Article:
The Long View Perspective on Big Data and Metrics?

One of the things that I like to write about is perspective. In my opinion, it’s so important to continue to look at things from different angles and assume other viewpoints to understand the many ways that things can interact. A little over a week ago, I came across a series of tweets from Chris Hayes that presented a perspective […]

Solving False Equivalence in Politics?

Last week, John Oliver had a great segment that poked fun at how most (all?) television outlets cover climate change. Take a look: Upon watching it, I didn’t think that Oliver was going to “even out” the representation in a physical manner. Instead, I thought that he was going to solve the issue of the “talking heads” appearing equal. Let me explain. […]

Why Does Respect Fly Out the Window When Women are Involved?

Yesterday, Liberal MP Chrystia Freeland asked — ahem, tried to ask — a question during Question Period of the government. Unfortunately for her (and those watching), she wasn’t given the same respect afforded other MPs. As far as I can tell, this was the first question she’s asked during question period and as folks would […]

85 People Have As Much Wealth as 3.5 Billion People

Just think about that headline for a second… 85 people have as much wealth as 3.5 billion people. Eighty-five vs. Three and a half billion. Maybe looking at the words isn’t enough, let’s look at it in numbers. 85 vs. 3,500,000,000. If I were graphically inclined, I’d make a quick “infographic” showing 85 people on one […]

Coping Strategies Used by Teens When Criticized by Their Peers for Their Brand Choice

Remember back in high school, middle school, or elementary school when you were worried to go to school because your jeans weren’t Levis, or Jordache, or Lucky, or whatever name brand was popular when you were an adolescent? A couple of researchers from Paris decided that they were going to take a closer look at this phenomenon. That […]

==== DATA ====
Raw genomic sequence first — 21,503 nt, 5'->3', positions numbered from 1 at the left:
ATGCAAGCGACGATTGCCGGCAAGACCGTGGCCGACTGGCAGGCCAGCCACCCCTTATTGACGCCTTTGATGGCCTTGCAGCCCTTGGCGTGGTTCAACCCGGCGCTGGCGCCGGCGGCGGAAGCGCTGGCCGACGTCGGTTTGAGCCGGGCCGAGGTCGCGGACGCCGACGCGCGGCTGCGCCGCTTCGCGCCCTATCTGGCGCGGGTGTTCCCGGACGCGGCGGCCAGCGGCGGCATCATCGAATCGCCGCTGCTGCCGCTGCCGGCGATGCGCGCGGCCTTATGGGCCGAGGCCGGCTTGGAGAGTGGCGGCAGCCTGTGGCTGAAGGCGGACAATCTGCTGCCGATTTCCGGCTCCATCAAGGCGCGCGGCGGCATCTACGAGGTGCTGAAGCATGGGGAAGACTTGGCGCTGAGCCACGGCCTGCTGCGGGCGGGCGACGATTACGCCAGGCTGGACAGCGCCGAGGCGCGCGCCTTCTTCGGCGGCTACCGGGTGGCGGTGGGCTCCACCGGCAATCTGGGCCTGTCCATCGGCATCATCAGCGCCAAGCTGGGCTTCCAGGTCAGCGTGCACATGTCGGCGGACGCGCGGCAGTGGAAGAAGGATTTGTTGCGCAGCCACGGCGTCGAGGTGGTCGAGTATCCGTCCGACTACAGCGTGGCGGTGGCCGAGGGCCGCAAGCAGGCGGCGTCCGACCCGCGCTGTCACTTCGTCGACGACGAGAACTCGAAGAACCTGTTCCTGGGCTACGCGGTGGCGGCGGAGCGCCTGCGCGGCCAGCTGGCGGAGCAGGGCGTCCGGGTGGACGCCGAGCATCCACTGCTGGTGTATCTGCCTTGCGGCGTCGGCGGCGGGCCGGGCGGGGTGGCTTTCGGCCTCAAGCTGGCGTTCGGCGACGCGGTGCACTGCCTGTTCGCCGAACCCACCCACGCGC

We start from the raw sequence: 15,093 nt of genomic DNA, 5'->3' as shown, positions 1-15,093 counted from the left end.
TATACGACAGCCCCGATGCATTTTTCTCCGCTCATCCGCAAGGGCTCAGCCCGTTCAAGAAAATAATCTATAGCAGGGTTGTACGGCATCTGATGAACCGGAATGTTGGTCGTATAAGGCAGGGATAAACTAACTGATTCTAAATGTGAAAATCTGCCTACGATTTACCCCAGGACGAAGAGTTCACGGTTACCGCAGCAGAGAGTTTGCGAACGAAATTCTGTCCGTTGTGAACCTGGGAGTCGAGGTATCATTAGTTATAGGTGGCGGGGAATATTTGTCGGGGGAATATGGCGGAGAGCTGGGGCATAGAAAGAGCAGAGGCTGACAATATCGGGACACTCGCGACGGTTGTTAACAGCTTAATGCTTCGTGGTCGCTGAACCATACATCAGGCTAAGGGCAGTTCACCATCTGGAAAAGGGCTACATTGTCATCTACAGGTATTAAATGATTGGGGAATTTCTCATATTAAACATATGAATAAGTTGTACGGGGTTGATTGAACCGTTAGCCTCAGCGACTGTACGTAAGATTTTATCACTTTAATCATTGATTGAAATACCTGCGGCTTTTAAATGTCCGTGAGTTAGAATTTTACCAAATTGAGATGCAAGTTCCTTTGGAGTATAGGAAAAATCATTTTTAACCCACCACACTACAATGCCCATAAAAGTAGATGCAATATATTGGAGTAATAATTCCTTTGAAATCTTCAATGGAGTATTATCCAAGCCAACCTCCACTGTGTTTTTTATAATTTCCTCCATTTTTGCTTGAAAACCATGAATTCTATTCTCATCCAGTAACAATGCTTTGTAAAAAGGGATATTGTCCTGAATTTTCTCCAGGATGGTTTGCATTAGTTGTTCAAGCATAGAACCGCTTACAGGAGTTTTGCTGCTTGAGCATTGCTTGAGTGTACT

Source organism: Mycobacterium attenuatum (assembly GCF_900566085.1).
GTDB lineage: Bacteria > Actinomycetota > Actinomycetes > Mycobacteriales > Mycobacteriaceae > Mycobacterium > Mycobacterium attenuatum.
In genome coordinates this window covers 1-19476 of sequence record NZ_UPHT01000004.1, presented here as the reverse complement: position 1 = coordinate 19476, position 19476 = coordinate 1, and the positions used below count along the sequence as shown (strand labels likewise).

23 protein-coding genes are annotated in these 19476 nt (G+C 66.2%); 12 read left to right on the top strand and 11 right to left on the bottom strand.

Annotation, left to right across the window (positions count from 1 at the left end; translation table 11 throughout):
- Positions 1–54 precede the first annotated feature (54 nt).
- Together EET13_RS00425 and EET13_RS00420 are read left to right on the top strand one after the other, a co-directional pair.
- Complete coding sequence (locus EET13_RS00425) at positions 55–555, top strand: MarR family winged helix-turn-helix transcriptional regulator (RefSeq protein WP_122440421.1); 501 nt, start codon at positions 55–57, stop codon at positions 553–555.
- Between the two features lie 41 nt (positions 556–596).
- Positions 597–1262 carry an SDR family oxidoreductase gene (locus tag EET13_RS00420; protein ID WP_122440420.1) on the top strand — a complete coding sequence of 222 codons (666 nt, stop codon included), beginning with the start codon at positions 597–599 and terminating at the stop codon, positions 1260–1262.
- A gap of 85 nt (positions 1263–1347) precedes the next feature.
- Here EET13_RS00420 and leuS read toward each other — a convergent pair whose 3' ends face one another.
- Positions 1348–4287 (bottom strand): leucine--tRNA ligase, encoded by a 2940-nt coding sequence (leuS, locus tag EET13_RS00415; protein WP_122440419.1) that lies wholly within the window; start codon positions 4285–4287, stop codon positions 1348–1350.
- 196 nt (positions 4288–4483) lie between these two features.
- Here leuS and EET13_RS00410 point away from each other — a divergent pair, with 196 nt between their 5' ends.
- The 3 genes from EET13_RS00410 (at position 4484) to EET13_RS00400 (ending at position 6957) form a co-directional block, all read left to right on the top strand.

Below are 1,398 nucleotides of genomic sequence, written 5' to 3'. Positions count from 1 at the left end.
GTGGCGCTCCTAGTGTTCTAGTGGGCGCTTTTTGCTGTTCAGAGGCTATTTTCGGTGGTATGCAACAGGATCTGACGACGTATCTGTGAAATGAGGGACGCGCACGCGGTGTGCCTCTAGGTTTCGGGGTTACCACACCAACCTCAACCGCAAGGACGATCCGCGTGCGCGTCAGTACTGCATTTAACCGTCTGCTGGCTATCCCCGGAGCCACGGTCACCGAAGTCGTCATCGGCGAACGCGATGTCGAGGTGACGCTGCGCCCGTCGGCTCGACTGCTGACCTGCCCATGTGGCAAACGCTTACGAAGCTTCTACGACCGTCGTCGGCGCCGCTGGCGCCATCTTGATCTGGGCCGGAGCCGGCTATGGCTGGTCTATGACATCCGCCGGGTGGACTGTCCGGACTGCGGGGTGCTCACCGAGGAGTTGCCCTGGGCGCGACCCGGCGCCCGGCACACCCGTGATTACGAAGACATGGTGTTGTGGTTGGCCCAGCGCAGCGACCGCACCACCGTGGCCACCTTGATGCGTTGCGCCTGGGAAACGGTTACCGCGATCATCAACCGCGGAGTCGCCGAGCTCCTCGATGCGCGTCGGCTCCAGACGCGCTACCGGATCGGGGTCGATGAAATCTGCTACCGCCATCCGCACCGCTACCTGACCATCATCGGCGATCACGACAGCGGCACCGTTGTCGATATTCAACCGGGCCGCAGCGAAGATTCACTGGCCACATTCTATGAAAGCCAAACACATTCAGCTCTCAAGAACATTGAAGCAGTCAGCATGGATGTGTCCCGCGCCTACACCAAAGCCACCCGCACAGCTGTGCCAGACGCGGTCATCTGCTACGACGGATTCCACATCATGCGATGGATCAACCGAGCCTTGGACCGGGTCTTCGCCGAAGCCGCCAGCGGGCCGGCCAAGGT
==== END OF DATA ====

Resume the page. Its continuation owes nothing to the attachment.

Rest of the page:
Why I Like Snow and Not for the Reasons You Might Think

I grew up in Canada. I’m Canadian. I lived in and around the Toronto area until I went off to university in Michigan. From there, I spent some time in warmer parts of the continent (California and British Columbia) and even spent some time in New Zealand and Hawaii. As I’ve spent some time away […]

How Y’all, Youse and You Guys Talk: What About Canada?

I’ve been clearing out some of the tweets that I’ve favourited over the last week or so and one of them was a fun dialect quiz from the New York Times Sunday Review. There are 25 questions that ask you the various ways you do (or do not) refer to certain things in the world […]

Poorest Canadians Spend More Than Half of Income on Food & Shelter

Just over a week ago, I saw this photo retweeted by Gerald Butts, who happens to be a senior advisor to Justin Trudeau (the Leader of the Liberal Party of Canada). As I’ve spent most of my adult life in the US, I’m used to hearing and writing (here, here, and here) about some of […]

Would You Rather Pay Fees or Taxes?

A little over a week ago, Matt Yglesias wrote a post on Slate about how to balance the budget while slashing taxes. The solution: call everything a fee. Well we could solve an awful lot of problems that way. For example, I’d love to see us impose a greenhouse gas emissions fee to internalize the […]

Revisiting Using Pitchers on Short Rest: Long-Term Ramifications

A couple of weeks ago, I wrote about the Los Angeles Dodgers’ strategy of using their best pitcher (and one of the best pitchers in baseball) on short rest to pitch in a non-elimination game. The Dodgers ended up winning that game and the series, but the debate over the strategy doesn’t end there. In […]